Yikes kites! Don't read the comments section under today's WSJ article about people speaking out against military ads at public high schools if you're not prepared to be nauseated. Just to get you up-to-date, the issue at hand is whether or not it's right (and indeed, whether it goes against school policy) to have US Army ads posted next to the scoreboards in public high school gyms and stadiums.
I already explained how I feel about the matter, but I think it bears further study and thought.
I'll start with the more inflammatory side of the pro-ad party. Here are a few gems from the comments section:
"Wow - how progressive of these people to protest the very organization that gives them the freedom to protest." (isn't that one of the essential ingredients of a healthy democracy?)
"If the protesters truly belived[sic] in doing right by children, they would focus their efforts on raising awareness for adoption and reducing abortion in the US instead of protesting to thwart the efforts of people braver then they are who fight to give them the right to spew idiotic rhetoric."
"If it weren't for the military, we would corresponding in German or Japanese right now, if we had the right to express our opinion at all. I really wonder how 'Peace Activists' hope to achieve peace, without strength."
"As a military-member, it scares me to think that one of those bleeding-heart liberals might end up in the foxhole next to me...we don't need any cowards or pansies to be drafted into our ranks."
All that vitriol loaded with fallacy makes my brain and my heart hurt. Is it even worth it to dignify these sorts of empty rhetoric-filled arguments with a response? Heck, I guess I'm a glutton for punishment, so I'll give it a go.
First off, stop comparing the current war with World War II. They are in no way analogous, and to bring up the whole "we'd be speaking German or Japanese right now" argument is pure ridiculousness. WWII was what it was--a necessary horror (because the best a war can ever be is a necessary horror) to rid the world of some of the greatest evil it had ever known. How on Earth are you going to compare it to the Iraq War? We knew Hitler and the Emperor were up to no good and we had solid proof: millions killed or displaced, invasions of sovereign countries, genocidal policies, etc. etc. We worked hand-in-hand with a serious and dedicated bunch of countries and the Allies were, in fact, greeted as liberators pretty much everywhere they went.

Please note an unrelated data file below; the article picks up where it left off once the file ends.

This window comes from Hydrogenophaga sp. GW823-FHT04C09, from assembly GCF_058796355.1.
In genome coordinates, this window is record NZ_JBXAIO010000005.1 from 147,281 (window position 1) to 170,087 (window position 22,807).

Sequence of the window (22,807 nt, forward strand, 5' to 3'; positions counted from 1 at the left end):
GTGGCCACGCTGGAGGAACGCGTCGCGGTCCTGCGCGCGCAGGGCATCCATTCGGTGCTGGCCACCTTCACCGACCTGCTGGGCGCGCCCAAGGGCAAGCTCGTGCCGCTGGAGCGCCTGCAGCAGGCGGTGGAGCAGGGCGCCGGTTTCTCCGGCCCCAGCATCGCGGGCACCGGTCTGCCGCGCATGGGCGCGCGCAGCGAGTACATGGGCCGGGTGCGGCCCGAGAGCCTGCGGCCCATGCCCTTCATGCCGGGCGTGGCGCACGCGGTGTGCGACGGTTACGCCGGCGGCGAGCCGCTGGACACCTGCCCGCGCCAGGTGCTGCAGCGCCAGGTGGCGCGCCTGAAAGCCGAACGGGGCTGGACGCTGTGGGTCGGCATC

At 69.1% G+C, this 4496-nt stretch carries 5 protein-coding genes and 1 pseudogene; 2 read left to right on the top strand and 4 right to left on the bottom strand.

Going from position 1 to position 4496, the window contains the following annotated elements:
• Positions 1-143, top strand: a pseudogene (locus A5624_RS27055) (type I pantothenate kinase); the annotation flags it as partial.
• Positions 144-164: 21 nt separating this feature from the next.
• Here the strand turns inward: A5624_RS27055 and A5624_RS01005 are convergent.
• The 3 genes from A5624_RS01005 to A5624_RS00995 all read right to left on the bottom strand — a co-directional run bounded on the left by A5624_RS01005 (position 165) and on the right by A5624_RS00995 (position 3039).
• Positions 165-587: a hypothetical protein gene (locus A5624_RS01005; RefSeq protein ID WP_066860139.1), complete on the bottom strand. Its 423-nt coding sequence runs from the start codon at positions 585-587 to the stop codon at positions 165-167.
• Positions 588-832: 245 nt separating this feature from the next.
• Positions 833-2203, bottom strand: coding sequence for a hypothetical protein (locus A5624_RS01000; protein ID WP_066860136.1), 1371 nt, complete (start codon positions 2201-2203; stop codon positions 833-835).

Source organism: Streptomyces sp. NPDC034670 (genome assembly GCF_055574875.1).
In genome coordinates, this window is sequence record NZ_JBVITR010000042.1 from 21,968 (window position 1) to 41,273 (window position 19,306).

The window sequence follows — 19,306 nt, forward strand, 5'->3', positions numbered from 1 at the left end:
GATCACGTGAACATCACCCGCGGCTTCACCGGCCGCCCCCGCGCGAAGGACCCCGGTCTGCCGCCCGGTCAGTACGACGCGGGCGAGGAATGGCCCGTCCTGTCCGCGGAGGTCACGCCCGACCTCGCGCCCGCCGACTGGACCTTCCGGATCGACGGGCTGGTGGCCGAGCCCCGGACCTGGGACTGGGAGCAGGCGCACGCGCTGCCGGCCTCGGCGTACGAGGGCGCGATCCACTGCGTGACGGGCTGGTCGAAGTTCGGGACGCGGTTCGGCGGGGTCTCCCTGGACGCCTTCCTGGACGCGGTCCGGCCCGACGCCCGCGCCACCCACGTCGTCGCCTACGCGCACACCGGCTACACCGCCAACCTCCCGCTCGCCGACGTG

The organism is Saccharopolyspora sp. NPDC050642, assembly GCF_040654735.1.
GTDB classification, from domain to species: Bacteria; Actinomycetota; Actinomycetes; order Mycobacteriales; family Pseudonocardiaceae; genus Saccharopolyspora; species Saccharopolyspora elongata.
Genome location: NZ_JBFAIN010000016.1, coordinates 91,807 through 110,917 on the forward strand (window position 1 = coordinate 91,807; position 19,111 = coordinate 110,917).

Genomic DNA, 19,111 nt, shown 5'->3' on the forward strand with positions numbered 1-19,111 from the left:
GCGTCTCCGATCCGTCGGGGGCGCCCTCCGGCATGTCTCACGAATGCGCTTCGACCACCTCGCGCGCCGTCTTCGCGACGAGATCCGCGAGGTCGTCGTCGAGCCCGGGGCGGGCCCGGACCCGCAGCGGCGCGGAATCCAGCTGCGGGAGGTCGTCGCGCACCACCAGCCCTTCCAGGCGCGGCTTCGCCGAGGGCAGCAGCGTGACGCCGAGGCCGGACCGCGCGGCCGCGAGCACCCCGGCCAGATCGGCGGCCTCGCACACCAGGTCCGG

Iraq? We had a vague notion that Saddam might be in possession of WMDs (completely debunked by an official government report, no less), a notion based on extremely faulty intelligence that experts in the intelligence community even knew was bogus, and we had a president with some cowboy grudge against the man who tried to kill his daddy. We had a population that was grateful for the initial ouster of a terrible dictator, but that we then thoroughly screwed over by handing the rebuilding process over to corrupt contractors and greedy politicians. And yes, by underestimating the military size and strength that would be needed to properly contain the threat. It was a poorly planned, poorly executed debacle that has cost us the lives of thousands of good American men and women, not to mention countless numbers of Iraqi civilians.
THEY JUST DON'T COMPARE. So cut it out, already, because your argument does nothing to further your point and only serves to muddy the already murky waters surrounding the issue. The same goes for throwing abortion into the debate. What the hell does abortion have to do with military ads at public high schools? Cripes almighty people, stay focused!
And then we have the final comment, the "Liberals are all cowards and pansies and I don't want one of 'em next to me in a foxhole, damnit" thing. There's so much wrong with that statement that I'm not even sure where to begin. There's the blatant homophobia implicit in the use of the word "pansies," and the idea that anyone who identifies as a liberal is automatically a coward and anti-military. Someone skipped out on the their Logic 101 classes back in school.
Look, school district guidelines state that "all military information be posted in school guidance offices." A gym or stadium scoreboard is not a guidance office. Of course, the argument goes that these ads are not recruitment materials, but what do you call a slogan and a phone number for the local recruiting office? Let me spell that out again: r-e-c-r-u-i-t-i-n-g office.
Again, I'm pretty sure it's a bad idea to place advertisements of any kind in our public schools, let alone ones for the military. Keep recruitment materials in the guidance office, where students can learn all the details about a potential military career with the help of a qualified counselor. Keep all of the insidious advertisements, military or otherwise, off school grounds.
Our public schools need better funding, and this is just one (very clear) example of why we need to do better by them. They shouldn't be tempted to accept advertising dollars so they can meet their budgetary needs, the state should be covering them. The right to a good, public education is one of the things that makes our country great, and we're failing ourselves and our fellow citizens by allowing things to deteriorate as they have. And judging by the comments from the WSJ article, I'd say we're in desperate need of better education all around.